The orchestral accompaniment for the Beethoven concerto is performed by MusAcc — an iPad app. It is an app that can customize and manipulate the audio, much like an actual instrument, in real time.  Think of it as an orchestra in a box that you can use anywhere.

Jin explains the reasons for his FUS concert, which starts at NOON (not 12:15 p.m., as it used to be) and goes to about 1 p.m.:

“Playing a concerto is not possible in that venue, so I am using a recorded file for the orchestra part,” Jin says. “My friend Yupeng Gu, who developed this audio controlling device, will conduct and control the pacing of the recording so that the sound synchronizes with my playing. It is quite incredible and will be a very interesting concert.”

“I hope this breaks the barrier of having to have a big venue and other difficulties for performing concertos, and lets local people enjoy a more accessible and diverse repertoire,” he says. “If people like it, I would like to play the whole concerto and maybe more concertos — hopefully, all five Beethoven piano concertos — this way. This is something I have not tried before, so I am excited about it.”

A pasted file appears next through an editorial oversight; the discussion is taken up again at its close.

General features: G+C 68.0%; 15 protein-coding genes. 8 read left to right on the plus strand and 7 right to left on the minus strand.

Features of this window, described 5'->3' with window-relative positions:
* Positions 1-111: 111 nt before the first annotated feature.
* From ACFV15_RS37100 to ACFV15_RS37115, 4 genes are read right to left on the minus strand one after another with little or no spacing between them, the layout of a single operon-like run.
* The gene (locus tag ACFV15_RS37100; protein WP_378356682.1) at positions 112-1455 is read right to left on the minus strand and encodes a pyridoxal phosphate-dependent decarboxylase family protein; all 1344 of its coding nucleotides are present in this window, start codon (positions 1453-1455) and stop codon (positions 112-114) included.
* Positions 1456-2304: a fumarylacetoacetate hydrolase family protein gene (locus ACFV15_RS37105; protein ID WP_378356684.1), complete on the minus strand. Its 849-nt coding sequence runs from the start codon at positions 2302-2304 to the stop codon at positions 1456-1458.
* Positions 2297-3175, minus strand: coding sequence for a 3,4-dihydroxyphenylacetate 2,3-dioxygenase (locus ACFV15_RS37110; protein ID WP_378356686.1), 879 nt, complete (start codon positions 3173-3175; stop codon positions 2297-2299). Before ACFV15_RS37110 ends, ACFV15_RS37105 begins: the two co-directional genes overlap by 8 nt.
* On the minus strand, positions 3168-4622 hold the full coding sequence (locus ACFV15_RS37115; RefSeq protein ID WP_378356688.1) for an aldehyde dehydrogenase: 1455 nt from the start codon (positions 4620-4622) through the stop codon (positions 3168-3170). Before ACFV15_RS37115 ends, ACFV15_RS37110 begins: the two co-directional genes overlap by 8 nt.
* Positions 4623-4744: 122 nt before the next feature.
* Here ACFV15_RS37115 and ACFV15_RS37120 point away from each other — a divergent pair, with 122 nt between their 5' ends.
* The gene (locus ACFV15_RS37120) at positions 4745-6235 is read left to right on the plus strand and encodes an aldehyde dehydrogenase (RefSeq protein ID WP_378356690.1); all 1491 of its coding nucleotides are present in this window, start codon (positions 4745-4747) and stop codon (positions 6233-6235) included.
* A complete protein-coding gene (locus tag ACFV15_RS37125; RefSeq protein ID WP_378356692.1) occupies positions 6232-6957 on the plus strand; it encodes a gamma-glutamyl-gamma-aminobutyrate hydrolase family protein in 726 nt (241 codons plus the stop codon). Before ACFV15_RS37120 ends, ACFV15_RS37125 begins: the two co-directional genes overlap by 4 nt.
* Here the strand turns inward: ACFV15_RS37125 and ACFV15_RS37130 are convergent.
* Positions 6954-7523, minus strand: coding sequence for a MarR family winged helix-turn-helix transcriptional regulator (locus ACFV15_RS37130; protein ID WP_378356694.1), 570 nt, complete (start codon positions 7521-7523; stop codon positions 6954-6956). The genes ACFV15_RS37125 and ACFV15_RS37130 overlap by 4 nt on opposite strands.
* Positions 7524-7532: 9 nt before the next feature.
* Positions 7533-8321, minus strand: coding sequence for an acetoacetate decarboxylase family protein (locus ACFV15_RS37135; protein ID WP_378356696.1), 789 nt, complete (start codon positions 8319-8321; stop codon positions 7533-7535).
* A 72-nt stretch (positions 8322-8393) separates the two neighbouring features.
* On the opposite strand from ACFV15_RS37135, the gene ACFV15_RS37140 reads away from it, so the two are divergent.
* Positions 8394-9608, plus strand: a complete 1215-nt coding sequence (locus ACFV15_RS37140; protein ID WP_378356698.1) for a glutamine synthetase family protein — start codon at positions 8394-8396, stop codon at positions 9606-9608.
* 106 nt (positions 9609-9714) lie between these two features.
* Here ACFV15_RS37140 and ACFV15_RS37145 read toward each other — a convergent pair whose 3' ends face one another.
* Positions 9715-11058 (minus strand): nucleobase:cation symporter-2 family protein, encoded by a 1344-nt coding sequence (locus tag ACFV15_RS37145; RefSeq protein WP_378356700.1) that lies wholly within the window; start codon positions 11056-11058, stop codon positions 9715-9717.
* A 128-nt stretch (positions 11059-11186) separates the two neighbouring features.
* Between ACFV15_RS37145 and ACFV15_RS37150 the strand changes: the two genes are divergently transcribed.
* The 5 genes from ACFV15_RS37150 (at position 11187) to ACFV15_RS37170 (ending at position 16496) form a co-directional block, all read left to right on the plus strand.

“People have much easier access to solo performances, but not to concertos due to many limitations,” Jin adds. “So I expect them to have a novel experience with this concert.”

In the YouTube video at the bottom, you can hear a similar performance, done with the same device, featuring a different pianist playing the first movement of Beethoven’s Piano Concerto No. 1 in C Major, Op. 15.


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  1. Isn’t this basically a kind of classical music/piano karaoke?

    As I mentioned above, I might be interested in hearing one such program but there is also a delight (and there has been for many decades) of hearing just the piano, which was designed for intimate and informal play.

    So I have very mixed feelings about this.


    Comment by fflambeau — March 6, 2020 @ 5:52 am